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College Drinking Prevention - Changing the Culture

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U18 Grantees

College Research Partnership Awards for Rapid Response to College Problems

University of Michigan

  • PI -- Sean McCabe, M.S.W, Ph.D
           plius@umich.edu
           734-998-6500
  • Title of Project: Protective Influence of Residential Learning Communities
  • U01 Researcher Collaborator: James Lange, Ph.D.
  • NIAAA Scientific Staff Collaborator: Marcia Scott, Ph.D


  • Summary:
    Alcohol-related problems represent the most significant public health concern on American college campuses (Hingson et al., 2002; 2005). Collegiate living arrangements represent a microcosm of the collegiate experience and act as one of the ways in which the culture of the campus influences the individual student. Previous research has found that particular collegiate living arrangements, despite the overall campus norms on drinking, may either encourage or discourage alcohol misuse (e.g. Bachman et al., 1997; Cashin et al., 1998; Wechsler et al., 2001). Although some of these living arrangements were not designed to reduce alcohol misuse, there is preliminary evidence that suggests other living arrangements, such as residential learning communities (RLCs), can produce an unintended secondary effect on drinking behavior (Brower et al., 2003; McCabe, 2002).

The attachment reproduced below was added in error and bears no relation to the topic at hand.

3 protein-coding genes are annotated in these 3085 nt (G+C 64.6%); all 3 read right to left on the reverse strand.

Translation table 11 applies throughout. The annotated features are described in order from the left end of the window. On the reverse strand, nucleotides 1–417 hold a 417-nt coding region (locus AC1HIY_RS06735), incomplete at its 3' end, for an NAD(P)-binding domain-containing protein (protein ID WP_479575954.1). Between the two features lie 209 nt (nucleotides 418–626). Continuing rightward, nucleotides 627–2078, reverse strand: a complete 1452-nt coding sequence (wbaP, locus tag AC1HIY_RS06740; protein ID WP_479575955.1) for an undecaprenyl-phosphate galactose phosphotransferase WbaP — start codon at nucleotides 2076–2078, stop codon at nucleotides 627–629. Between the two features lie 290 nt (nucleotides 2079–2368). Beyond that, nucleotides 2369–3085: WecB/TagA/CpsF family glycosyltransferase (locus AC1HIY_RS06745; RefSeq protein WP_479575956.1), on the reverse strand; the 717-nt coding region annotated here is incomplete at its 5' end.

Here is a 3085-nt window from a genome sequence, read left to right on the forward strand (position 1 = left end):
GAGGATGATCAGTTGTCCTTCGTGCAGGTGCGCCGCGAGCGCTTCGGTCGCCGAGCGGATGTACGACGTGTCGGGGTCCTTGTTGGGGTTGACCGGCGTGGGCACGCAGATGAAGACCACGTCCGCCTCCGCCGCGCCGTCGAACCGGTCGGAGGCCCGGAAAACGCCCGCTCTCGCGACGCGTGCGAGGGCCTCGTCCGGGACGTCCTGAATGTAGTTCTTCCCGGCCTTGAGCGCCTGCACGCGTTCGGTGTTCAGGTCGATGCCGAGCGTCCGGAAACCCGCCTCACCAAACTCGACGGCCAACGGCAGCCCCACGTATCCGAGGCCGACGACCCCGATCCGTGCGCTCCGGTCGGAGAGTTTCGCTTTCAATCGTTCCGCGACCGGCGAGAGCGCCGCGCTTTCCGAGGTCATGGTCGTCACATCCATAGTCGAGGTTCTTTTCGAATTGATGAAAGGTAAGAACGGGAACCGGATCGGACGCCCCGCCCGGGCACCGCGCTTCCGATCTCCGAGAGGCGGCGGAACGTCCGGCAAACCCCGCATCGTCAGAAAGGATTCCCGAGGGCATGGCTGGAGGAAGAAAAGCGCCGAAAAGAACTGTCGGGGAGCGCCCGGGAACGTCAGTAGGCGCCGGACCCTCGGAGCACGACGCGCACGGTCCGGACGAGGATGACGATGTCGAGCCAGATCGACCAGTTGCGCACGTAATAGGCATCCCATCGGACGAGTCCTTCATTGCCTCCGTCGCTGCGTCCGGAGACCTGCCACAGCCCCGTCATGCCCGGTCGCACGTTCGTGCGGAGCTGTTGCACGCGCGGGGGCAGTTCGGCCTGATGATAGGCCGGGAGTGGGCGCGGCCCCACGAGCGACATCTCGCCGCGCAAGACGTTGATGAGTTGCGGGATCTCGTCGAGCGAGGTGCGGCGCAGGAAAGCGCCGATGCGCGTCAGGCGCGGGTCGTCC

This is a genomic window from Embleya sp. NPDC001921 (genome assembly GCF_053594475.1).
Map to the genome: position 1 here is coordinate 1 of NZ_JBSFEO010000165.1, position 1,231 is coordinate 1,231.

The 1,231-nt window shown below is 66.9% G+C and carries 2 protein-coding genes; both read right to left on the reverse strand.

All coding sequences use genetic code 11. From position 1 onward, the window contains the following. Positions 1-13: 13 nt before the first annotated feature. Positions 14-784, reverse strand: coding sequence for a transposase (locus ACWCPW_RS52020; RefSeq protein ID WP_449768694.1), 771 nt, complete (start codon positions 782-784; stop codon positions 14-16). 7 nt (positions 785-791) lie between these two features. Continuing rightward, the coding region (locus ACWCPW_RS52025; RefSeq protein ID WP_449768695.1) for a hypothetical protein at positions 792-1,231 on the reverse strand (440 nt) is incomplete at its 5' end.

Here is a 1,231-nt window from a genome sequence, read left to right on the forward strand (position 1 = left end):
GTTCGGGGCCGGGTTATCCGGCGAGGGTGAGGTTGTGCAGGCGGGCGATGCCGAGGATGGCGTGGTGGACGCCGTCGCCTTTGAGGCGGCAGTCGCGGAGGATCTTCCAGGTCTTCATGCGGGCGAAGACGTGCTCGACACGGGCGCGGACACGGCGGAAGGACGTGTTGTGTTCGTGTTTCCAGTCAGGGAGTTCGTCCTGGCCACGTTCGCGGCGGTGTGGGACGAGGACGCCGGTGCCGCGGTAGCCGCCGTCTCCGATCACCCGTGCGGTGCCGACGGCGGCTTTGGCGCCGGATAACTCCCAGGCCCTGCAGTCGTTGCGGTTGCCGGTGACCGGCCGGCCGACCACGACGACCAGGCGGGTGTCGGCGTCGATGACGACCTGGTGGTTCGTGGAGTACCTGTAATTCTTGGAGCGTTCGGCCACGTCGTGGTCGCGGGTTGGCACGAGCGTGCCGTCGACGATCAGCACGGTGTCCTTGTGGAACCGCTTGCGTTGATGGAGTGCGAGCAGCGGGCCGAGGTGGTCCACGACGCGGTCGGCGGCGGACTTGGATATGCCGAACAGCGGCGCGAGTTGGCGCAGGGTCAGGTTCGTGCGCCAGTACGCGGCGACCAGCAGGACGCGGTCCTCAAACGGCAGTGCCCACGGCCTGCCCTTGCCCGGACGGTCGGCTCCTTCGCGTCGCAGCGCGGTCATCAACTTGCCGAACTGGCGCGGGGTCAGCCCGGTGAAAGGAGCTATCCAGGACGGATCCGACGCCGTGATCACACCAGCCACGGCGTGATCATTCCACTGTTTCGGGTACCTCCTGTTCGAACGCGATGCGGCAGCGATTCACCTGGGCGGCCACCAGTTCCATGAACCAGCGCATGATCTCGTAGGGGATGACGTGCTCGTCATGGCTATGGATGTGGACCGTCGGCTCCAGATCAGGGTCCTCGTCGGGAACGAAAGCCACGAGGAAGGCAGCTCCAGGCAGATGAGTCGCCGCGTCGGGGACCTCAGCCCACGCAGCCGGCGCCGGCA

Despite the potential of RLCs to address the high prevalence of alcohol misuse on college campuses, no previous studies have addressed the self-selection bias, making findings on the effects of RLCs on alcohol misuse inconclusive. Thus, the primary objective of the proposed study is to address the self-selection limitation with an appropriate longitudinal research design and the inclusion of potential mediators to address the question as to why these planned living arrangements may influence drinking behaviors. The study will examine whether shaping the social context and academic environment of students can counteract the prevalent culture on campuses that encourages drinking. Finally, the study will seek to identify a cost effective, feasible intervention strategy for colleges and universities to address heavy drinking on campuses.

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Last reviewed: 11/23/2005


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